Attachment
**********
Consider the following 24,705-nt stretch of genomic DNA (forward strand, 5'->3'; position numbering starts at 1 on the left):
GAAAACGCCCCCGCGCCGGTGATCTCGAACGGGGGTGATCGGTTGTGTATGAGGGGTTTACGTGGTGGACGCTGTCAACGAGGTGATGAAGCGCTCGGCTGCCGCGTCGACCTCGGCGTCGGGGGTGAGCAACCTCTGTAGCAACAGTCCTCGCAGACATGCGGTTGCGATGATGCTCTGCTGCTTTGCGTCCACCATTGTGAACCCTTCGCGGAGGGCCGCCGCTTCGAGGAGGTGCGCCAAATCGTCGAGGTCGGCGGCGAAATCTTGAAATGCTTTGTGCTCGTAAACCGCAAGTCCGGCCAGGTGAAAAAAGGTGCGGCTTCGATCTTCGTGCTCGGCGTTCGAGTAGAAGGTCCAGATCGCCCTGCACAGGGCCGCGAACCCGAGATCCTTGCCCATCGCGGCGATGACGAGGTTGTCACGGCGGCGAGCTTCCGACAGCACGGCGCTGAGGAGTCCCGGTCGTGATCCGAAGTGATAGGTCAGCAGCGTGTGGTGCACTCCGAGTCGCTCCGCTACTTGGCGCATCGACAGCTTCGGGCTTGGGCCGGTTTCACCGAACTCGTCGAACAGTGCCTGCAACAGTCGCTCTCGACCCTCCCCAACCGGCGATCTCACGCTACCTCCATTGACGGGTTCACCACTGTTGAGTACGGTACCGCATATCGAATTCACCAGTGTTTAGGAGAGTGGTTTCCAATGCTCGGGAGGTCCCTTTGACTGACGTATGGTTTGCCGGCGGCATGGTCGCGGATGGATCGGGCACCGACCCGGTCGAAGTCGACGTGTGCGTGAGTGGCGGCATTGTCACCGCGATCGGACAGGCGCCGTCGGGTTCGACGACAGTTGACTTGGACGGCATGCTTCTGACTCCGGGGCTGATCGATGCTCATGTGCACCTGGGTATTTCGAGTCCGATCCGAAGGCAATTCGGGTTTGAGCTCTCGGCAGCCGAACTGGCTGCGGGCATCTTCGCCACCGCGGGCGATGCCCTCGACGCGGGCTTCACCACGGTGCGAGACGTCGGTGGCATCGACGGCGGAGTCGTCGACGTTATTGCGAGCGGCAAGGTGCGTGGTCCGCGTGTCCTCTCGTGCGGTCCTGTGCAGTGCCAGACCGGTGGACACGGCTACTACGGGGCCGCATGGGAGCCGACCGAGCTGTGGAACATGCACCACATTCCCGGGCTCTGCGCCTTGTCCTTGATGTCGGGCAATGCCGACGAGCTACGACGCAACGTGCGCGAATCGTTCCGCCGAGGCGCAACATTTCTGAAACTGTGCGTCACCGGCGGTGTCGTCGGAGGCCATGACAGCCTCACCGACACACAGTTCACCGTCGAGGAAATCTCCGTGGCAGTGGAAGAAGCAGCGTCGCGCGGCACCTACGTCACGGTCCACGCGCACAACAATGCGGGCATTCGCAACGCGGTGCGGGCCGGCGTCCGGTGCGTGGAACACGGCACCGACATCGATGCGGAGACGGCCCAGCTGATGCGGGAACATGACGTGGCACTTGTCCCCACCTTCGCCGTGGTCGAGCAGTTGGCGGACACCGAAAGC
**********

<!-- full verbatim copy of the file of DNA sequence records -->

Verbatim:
Consider the following 24,705-nt stretch of genomic DNA (forward strand, 5'->3'; position numbering starts at 1 on the left):
GAAAACGCCCCCGCGCCGGTGATCTCGAACGGGGGTGATCGGTTGTGTATGAGGGGTTTACGTGGTGGACGCTGTCAACGAGGTGATGAAGCGCTCGGCTGCCGCGTCGACCTCGGCGTCGGGGGTGAGCAACCTCTGTAGCAACAGTCCTCGCAGACATGCGGTTGCGATGATGCTCTGCTGCTTTGCGTCCACCATTGTGAACCCTTCGCGGAGGGCCGCCGCTTCGAGGAGGTGCGCCAAATCGTCGAGGTCGGCGGCGAAATCTTGAAATGCTTTGTGCTCGTAAACCGCAAGTCCGGCCAGGTGAAAAAAGGTGCGGCTTCGATCTTCGTGCTCGGCGTTCGAGTAGAAGGTCCAGATCGCCCTGCACAGGGCCGCGAACCCGAGATCCTTGCCCATCGCGGCGATGACGAGGTTGTCACGGCGGCGAGCTTCCGACAGCACGGCGCTGAGGAGTCCCGGTCGTGATCCGAAGTGATAGGTCAGCAGCGTGTGGTGCACTCCGAGTCGCTCCGCTACTTGGCGCATCGACAGCTTCGGGCTTGGGCCGGTTTCACCGAACTCGTCGAACAGTGCCTGCAACAGTCGCTCTCGACCCTCCCCAACCGGCGATCTCACGCTACCTCCATTGACGGGTTCACCACTGTTGAGTACGGTACCGCATATCGAATTCACCAGTGTTTAGGAGAGTGGTTTCCAATGCTCGGGAGGTCCCTTTGACTGACGTATGGTTTGCCGGCGGCATGGTCGCGGATGGATCGGGCACCGACCCGGTCGAAGTCGACGTGTGCGTGAGTGGCGGCATTGTCACCGCGATCGGACAGGCGCCGTCGGGTTCGACGACAGTTGACTTGGACGGCATGCTTCTGACTCCGGGGCTGATCGATGCTCATGTGCACCTGGGTATTTCGAGTCCGATCCGAAGGCAATTCGGGTTTGAGCTCTCGGCAGCCGAACTGGCTGCGGGCATCTTCGCCACCGCGGGCGATGCCCTCGACGCGGGCTTCACCACGGTGCGAGACGTCGGTGGCATCGACGGCGGAGTCGTCGACGTTATTGCGAGCGGCAAGGTGCGTGGTCCGCGTGTCCTCTCGTGCGGTCCTGTGCAGTGCCAGACCGGTGGACACGGCTACTACGGGGCCGCATGGGAGCCGACCGAGCTGTGGAACATGCACCACATTCCCGGGCTCTGCGCCTTGTCCTTGATGTCGGGCAATGCCGACGAGCTACGACGCAACGTGCGCGAATCGTTCCGCCGAGGCGCAACATTTCTGAAACTGTGCGTCACCGGCGGTGTCGTCGGAGGCCATGACAGCCTCACCGACACACAGTTCACCGTCGAGGAAATCTCCGTGGCAGTGGAAGAAGCAGCGTCGCGCGGCACCTACGTCACGGTCCACGCGCACAACAATGCGGGCATTCGCAACGCGGTGCGGGCCGGCGTCCGGTGCGTGGAACACGGCACCGACATCGATGCGGAGACGGCCCAGCTGATGCGGGAACATGACGTGGCACTTGTCCCCACCTTCGCCGTGGTCGAGCAGTTGGCGGACACCGAAAGC